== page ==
Anyway, the Seminar is the same bat time, same bat channel, just on a different day. The seminar is from 6-8:45 pm at the Toms River branch of the Ocean County Library, at which time they are usually kicking us out. We’ll be serving light refreshments and as always we’ll have some great speakers for you.

Unfortunately, the Green Room is not available for that night, so we will be in the Hometown Dairy Room on the second floor. Give me a call at 732 300 5619 to reserve your space.

On another note, we will soon be the Ocean County builder sponsor for the Stop Fema Now organization, which is a great group trying to effect a lot of important changes in FEMA code and policy. You may have seen George Kasimos recently in the news giving grief to a bunch of blowhards at a town hall meeting…my kind of guy. Check out their website at http://www.stopfemanow.com.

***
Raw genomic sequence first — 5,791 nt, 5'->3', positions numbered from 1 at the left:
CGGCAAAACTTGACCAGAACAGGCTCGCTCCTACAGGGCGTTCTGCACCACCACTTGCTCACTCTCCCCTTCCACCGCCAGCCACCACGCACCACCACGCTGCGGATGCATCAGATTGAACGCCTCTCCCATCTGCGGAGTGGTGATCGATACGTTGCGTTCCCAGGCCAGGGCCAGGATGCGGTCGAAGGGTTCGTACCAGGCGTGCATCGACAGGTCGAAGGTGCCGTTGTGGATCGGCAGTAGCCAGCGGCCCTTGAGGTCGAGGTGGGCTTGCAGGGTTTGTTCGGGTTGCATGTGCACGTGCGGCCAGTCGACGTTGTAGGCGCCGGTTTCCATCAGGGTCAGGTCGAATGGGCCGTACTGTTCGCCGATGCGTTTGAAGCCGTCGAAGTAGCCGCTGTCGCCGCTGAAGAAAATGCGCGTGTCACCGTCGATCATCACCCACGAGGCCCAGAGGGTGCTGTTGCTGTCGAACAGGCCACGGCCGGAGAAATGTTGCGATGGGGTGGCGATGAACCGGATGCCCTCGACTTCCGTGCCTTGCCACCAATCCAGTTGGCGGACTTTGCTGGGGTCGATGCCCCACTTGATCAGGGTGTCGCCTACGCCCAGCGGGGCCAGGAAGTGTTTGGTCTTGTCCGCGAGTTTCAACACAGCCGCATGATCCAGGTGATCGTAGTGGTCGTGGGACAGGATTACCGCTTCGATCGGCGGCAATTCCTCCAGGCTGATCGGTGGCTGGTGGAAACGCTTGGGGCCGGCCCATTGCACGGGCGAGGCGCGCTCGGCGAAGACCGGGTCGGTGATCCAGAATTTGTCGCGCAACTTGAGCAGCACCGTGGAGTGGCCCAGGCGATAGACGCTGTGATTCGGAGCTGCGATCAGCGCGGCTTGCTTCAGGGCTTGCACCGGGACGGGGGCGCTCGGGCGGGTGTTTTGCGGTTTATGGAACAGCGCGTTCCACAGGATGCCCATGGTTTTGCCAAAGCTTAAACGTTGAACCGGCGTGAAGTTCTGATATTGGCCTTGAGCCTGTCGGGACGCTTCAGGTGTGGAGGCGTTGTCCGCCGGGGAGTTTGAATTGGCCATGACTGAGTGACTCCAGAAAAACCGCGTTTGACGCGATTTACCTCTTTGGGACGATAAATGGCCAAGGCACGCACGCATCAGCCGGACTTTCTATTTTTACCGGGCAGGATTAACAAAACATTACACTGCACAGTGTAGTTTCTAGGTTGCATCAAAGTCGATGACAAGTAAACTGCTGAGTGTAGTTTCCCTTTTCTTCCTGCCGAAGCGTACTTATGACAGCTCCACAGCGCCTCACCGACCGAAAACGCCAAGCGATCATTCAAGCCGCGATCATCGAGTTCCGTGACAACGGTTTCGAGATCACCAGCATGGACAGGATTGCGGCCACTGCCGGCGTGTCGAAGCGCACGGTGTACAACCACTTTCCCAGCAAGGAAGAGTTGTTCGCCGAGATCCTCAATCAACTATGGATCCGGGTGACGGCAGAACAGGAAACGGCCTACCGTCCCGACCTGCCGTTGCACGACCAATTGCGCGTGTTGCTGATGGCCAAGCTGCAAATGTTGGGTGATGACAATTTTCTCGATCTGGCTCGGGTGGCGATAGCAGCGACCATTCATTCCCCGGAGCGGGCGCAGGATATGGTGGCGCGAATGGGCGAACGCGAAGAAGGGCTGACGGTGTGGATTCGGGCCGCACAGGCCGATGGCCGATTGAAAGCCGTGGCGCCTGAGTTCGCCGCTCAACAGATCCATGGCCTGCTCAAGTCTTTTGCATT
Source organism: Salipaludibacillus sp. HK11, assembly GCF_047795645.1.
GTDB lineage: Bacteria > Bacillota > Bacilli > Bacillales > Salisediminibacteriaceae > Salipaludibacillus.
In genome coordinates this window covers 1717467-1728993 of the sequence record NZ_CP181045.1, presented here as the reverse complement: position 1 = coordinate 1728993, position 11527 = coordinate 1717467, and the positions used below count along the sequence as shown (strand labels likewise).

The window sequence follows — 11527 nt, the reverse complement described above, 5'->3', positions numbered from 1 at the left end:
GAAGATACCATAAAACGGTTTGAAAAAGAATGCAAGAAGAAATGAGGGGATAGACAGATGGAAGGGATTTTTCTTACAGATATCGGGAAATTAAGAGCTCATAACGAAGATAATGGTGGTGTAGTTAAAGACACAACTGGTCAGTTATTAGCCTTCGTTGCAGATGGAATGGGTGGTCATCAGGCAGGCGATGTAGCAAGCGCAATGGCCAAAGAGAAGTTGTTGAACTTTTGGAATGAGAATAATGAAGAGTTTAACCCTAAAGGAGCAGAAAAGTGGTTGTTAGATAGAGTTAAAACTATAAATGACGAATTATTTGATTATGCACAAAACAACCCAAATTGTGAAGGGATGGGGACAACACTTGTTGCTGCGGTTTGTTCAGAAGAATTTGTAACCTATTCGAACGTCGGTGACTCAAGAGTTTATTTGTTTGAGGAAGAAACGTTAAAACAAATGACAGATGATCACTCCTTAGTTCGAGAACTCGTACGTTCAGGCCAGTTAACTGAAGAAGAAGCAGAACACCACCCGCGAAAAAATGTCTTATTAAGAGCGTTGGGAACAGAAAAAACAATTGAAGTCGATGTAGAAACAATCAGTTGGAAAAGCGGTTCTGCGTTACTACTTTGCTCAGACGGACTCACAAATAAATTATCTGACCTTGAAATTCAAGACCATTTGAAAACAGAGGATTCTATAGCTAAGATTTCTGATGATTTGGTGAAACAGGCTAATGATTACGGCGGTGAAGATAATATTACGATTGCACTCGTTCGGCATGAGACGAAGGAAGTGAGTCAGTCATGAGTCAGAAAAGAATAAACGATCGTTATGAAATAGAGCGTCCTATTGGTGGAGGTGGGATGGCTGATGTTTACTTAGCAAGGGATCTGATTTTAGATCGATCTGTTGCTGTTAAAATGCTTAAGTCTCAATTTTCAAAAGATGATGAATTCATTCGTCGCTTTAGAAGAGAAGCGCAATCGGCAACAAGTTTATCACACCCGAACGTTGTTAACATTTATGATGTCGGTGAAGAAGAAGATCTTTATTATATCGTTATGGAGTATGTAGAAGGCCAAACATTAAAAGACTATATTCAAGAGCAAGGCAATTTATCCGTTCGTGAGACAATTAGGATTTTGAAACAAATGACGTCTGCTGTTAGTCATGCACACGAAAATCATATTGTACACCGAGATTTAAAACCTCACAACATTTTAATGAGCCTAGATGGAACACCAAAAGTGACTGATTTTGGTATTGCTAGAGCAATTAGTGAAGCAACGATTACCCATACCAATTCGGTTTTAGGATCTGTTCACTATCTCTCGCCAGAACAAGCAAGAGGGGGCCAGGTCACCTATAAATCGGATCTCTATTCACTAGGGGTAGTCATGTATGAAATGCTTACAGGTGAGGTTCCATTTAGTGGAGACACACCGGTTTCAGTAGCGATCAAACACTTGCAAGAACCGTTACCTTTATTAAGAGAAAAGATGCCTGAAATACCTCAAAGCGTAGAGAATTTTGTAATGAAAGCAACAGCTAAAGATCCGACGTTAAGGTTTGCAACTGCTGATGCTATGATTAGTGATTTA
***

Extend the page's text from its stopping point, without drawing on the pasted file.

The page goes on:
FInally, a sincere entreaty to Sandsters that are trying to move things along on their design phase. Please, PLEASE stop ordering plain auger soil borings, as opposed to Split Spoon borings. 90% of the time you are wasting your money with an auger boring, because it does not show soil density and the design professional doing your foundation plans will not have enough information to do the work. 

Many of you are calling Jonas Endressen Well Drilling. Jonas has been a well driller in NJ for about 50 years and he has been doing many, many borings for people lately. While Jonas is a decent well driller, he does not do split spoon borings, and you have to pay him in cash. Sandsters are thinking they are getting a great deal at $400 bucks a boring, but it is just a waste of money. Spend the $650 or $700 and get the correct boring done. Better yet, work with a professional who will handle this entire process for you.